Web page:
Assessing Producer Awareness of the Impact of Swine Production on the Environment
Richert, Brian T. Tokach, Mike D. Goodband, Robert D. Nelssen, Jim L.
Pork producer's were surveyed about their knowledge of waste production and management to help better focus future Extension educational programs. Results suggest that many producers are not concerned with swine waste as an environmental issue. However, younger producers, who have a better educational background, tend to realize the importance of waste management and adopt management practices to reduce swine waste. Tiered Extension education programs may be a means of delivering information about the importance of waste management to swine producers.

Ideas at Work

Adjusting to Family Change
Keil, Beverly J. Kelbaugh, Beverly M. Wilson, Carolyn S.
When changes occur in families due to divorce, death, or relocation, children often feel frightened, insecure, and confused. The "Adjusting to Family Change" program provides 4th and 5th grade children the skills needed to cope with these changes through better self-esteem and communication. Teacher response indicates that student behavior improves as children begin to express their fears and concerns. Through this program, children find out their feelings are normal and find solutions through improved communication skills.

Point Counterpoint--A Method for Teaching Critical Thinking
Boggs, Joseph F. Chatfield, James
Extension clientele deal with multifaceted issues and require assistance that provides multiple perspectives on these issues. In the line of "teaching them how to fish" rather than simple fact-feeding, the example of teaching critical thinking through a Point--Counterpoint technique is described. By demonstrating in classroom and written formats that there is often more than one equally correct answer to a question, the many facets of specific issues are demonstrated in an educational context.

Home Composting Program Reduces Landfill Costs
Morales, Barbara
An interagency team consisting of two University of Idaho Extension Educators and the consumer educator for a regional landfill worked together to design, promote, and deliver a home composting program that included distribution of 900 compost bin kits. The program was aimed at residents of a six county area in Southern Idaho which joined forces to build a new Subtitle D Landfill. Results in a follow-up survey of participants indicated that 2.8 cubic yards of waste per compost bin was diverted from the landfill. By reducing the amount of waste hauled, avoided costs for hauling over a one year period will be $51,975.

Using Satellite Technology in Traditional Programs
Staats, Lewis J.
Since 1992, Cornell Cooperative Extension has used satellite technology to deliver a traditional program that was previously accomplished with several live one-day seminars held throughout New York. Replacing the former series of meetings with a one-day satellite broadcast has reduced the specialists' travel costs, preparation, and delivery time. Audience potential has expanded beyond New York's boundaries into other states and Canadian provinces with the use of the new technology, and evaluations indicate a high satisfaction exists with program quality. Of additional benefit, videotapes of the satellite broadcast become available as reference material and for subsequent program use.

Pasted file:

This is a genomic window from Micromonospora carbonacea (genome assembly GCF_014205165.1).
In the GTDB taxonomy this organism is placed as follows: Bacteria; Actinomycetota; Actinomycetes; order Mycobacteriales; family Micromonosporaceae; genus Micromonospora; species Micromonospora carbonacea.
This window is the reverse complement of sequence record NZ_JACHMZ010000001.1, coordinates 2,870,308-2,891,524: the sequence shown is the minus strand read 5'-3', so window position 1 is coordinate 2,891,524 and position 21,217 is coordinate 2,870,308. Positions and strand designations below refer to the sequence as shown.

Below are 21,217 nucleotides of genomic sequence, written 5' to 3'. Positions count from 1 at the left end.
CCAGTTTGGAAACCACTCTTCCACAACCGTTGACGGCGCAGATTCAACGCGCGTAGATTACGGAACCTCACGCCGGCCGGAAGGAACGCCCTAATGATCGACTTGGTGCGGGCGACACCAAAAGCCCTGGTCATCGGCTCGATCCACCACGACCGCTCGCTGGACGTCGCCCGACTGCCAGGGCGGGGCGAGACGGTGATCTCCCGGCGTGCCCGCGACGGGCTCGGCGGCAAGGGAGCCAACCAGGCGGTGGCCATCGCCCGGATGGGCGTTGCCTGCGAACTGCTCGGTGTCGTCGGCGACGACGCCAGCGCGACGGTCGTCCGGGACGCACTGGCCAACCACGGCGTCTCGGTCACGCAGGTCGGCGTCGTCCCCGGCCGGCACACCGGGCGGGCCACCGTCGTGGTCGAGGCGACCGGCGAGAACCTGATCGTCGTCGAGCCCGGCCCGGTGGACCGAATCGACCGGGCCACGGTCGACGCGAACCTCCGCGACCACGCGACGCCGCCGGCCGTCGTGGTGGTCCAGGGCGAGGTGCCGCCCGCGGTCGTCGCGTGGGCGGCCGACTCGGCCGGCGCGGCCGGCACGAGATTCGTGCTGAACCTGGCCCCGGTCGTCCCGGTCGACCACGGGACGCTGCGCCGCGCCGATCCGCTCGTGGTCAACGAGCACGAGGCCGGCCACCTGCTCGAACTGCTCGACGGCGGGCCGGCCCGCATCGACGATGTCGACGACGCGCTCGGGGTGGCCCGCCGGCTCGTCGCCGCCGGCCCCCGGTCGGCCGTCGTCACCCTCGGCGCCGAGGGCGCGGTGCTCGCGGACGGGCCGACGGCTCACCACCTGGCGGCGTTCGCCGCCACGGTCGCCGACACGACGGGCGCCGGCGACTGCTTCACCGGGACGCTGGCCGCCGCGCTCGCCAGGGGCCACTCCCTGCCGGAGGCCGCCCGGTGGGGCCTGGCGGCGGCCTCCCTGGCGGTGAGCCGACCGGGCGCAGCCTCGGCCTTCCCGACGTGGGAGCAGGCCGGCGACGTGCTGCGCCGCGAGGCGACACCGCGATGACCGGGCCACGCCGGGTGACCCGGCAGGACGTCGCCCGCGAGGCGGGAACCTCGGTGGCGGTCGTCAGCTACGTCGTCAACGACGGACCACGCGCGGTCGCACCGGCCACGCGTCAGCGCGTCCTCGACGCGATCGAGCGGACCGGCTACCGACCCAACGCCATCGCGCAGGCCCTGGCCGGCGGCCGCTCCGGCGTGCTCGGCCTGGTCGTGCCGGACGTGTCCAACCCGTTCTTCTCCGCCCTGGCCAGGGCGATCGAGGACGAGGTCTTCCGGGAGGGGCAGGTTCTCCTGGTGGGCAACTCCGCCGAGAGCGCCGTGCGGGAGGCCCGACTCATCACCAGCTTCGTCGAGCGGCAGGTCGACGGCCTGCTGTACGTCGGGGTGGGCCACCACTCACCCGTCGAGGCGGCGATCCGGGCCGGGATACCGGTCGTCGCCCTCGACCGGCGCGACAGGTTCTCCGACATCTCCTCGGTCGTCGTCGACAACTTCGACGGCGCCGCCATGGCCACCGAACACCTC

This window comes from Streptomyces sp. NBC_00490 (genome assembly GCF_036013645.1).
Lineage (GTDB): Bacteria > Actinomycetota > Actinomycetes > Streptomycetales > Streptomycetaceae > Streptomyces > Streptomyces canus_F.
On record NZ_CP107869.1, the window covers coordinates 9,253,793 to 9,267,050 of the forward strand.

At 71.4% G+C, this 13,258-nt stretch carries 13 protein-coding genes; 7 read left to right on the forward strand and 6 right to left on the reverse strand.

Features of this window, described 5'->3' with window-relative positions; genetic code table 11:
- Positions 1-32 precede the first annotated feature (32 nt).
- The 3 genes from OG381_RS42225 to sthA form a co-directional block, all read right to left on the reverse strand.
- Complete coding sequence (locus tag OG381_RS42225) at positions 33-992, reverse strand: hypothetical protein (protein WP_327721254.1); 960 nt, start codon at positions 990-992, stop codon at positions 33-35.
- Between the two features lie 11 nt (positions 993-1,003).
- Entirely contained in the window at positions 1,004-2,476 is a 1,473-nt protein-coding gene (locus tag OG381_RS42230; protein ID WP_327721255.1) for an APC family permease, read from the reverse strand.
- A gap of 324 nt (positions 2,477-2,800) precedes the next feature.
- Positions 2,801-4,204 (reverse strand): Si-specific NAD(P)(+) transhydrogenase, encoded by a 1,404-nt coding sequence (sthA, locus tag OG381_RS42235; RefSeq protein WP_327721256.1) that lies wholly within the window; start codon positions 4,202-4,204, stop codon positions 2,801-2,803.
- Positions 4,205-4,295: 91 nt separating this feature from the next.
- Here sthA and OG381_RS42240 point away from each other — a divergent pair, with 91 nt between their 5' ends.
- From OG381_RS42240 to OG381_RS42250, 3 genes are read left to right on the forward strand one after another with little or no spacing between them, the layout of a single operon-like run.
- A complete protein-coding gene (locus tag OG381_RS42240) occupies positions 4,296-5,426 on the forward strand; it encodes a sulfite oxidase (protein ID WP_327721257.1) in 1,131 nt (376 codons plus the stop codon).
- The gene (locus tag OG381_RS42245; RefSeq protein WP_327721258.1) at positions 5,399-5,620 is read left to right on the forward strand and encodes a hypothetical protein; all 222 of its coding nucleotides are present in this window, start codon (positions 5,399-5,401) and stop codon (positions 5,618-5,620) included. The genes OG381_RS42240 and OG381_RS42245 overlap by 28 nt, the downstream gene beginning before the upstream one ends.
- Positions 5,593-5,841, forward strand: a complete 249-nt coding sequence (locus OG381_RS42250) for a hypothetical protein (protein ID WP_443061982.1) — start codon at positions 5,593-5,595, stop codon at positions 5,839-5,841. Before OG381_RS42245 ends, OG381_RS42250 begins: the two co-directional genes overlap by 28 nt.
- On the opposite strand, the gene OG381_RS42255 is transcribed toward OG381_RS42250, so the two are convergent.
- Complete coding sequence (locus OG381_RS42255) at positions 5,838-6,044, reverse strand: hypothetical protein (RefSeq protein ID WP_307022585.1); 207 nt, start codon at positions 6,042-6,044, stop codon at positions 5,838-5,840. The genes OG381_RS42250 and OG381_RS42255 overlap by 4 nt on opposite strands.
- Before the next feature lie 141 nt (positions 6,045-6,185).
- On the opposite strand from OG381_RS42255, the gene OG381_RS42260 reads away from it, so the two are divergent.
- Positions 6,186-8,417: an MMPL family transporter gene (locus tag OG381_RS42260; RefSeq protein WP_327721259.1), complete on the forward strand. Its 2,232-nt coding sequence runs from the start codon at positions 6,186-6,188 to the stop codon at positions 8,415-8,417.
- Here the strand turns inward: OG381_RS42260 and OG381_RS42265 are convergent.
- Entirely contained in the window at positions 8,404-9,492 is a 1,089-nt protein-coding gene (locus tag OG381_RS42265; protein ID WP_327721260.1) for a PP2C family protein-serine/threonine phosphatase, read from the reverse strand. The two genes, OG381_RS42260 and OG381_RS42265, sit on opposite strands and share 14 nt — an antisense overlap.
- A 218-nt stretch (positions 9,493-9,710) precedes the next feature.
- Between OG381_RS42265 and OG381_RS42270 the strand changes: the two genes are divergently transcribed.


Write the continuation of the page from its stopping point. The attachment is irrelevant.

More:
Improving Independent Living for Older Americans
Kirby, Sarah D., Ph.D. Douglas, Edwina, M.S.
This article describes the evaluation results of a housing educational program that focused on major and minor safety and design changes that can be made in the homes of older persons to increase independent living. Survey results from participants revealed that those changes that are less complicated or costly to make such as checking facilities, removing items, or rearranging items, are more likely to be implemented. Changes that require installation and renovation are more likely to be considered for a future home and not implemented in their current home. The specific changes made by the participants are also described.

Parvis e glandibus quercus "Great Oaks From Little Acorns Grow"
Hudkins, Stephen J.
This unique mentoring program involves volunteer Master Gardeners, specially trained in horticultural therapy, interacting with youth-at-risk students between the ages of 11 and 14. Students participating in the program exhibited increased self-esteem, self-confidence, pride in their accomplishments, enthusiasm, and a positive change in attitude. Truancy has decreased and grades have improved among the students participating in the program. As a result of the program, increased funding has been received from traditional and non- traditional sources and has led to the establishment of an additional youth development position in the county.

Tools of the Trade

Water Activities for Kids
Filchak, Karen K. Welch, Mary Ellen
Water Activities for Kids is a reproducible series of fact sheets and games on individual and household water consumption and water quality for children ages seven to 12. The series has games and exploratory activities which children can perform alone or with adult guidance. Data sources include the Connecticut Department of Environmental Protection and the American Water Works Association. These materials are designed for youths in elementary schools, 4-H clubs, camps, and school age child care programs.